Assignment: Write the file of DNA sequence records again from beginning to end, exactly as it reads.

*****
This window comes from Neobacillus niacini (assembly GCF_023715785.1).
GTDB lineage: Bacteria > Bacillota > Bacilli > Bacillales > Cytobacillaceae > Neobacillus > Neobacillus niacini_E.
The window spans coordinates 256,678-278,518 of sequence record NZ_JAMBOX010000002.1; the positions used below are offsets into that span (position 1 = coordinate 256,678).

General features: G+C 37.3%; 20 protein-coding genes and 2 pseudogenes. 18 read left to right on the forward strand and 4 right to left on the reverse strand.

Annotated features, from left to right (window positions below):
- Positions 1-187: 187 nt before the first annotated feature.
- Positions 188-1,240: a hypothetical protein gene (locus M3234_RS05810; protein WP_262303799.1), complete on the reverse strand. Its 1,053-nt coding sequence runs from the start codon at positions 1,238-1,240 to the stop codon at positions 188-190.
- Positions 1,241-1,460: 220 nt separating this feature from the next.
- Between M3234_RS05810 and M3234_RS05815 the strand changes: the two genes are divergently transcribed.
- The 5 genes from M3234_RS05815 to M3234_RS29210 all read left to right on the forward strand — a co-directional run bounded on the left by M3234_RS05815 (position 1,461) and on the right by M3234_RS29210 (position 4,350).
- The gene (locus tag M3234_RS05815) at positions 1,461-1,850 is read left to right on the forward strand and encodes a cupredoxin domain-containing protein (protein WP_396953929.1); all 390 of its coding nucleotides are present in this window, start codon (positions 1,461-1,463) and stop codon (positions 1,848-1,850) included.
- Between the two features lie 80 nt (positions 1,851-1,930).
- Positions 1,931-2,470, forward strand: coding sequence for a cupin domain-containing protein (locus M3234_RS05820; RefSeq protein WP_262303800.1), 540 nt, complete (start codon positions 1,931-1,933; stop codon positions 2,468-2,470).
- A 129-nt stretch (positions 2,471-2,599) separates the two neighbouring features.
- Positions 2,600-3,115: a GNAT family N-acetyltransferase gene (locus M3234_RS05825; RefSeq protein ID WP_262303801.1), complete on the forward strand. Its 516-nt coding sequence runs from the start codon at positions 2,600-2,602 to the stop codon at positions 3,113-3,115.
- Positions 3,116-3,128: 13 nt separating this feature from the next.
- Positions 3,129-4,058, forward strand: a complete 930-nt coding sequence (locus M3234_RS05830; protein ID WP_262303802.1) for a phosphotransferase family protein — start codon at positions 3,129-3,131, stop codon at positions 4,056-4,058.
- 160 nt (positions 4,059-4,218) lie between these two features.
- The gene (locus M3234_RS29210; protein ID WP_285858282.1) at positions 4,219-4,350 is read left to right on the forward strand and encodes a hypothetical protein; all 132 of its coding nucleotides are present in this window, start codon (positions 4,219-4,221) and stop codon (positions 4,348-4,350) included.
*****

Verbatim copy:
This window comes from Neobacillus niacini (assembly GCF_023715785.1).
GTDB lineage: Bacteria > Bacillota > Bacilli > Bacillales > Cytobacillaceae > Neobacillus > Neobacillus niacini_E.
The window spans coordinates 256,678-278,518 of sequence record NZ_JAMBOX010000002.1; the positions used below are offsets into that span (position 1 = coordinate 256,678).

General features: G+C 37.3%; 20 protein-coding genes and 2 pseudogenes. 18 read left to right on the forward strand and 4 right to left on the reverse strand.

Annotated features, from left to right (window positions below):
- Positions 1-187: 187 nt before the first annotated feature.
- Positions 188-1,240: a hypothetical protein gene (locus M3234_RS05810; protein WP_262303799.1), complete on the reverse strand. Its 1,053-nt coding sequence runs from the start codon at positions 1,238-1,240 to the stop codon at positions 188-190.
- Positions 1,241-1,460: 220 nt separating this feature from the next.
- Between M3234_RS05810 and M3234_RS05815 the strand changes: the two genes are divergently transcribed.
- The 5 genes from M3234_RS05815 to M3234_RS29210 all read left to right on the forward strand — a co-directional run bounded on the left by M3234_RS05815 (position 1,461) and on the right by M3234_RS29210 (position 4,350).
- The gene (locus tag M3234_RS05815) at positions 1,461-1,850 is read left to right on the forward strand and encodes a cupredoxin domain-containing protein (protein WP_396953929.1); all 390 of its coding nucleotides are present in this window, start codon (positions 1,461-1,463) and stop codon (positions 1,848-1,850) included.
- Between the two features lie 80 nt (positions 1,851-1,930).
- Positions 1,931-2,470, forward strand: coding sequence for a cupin domain-containing protein (locus M3234_RS05820; RefSeq protein WP_262303800.1), 540 nt, complete (start codon positions 1,931-1,933; stop codon positions 2,468-2,470).
- A 129-nt stretch (positions 2,471-2,599) separates the two neighbouring features.
- Positions 2,600-3,115: a GNAT family N-acetyltransferase gene (locus M3234_RS05825; RefSeq protein ID WP_262303801.1), complete on the forward strand. Its 516-nt coding sequence runs from the start codon at positions 2,600-2,602 to the stop codon at positions 3,113-3,115.
- Positions 3,116-3,128: 13 nt separating this feature from the next.
- Positions 3,129-4,058, forward strand: a complete 930-nt coding sequence (locus M3234_RS05830; protein ID WP_262303802.1) for a phosphotransferase family protein — start codon at positions 3,129-3,131, stop codon at positions 4,056-4,058.
- 160 nt (positions 4,059-4,218) lie between these two features.
- The gene (locus M3234_RS29210; protein ID WP_285858282.1) at positions 4,219-4,350 is read left to right on the forward strand and encodes a hypothetical protein; all 132 of its coding nucleotides are present in this window, start codon (positions 4,219-4,221) and stop codon (positions 4,348-4,350) included.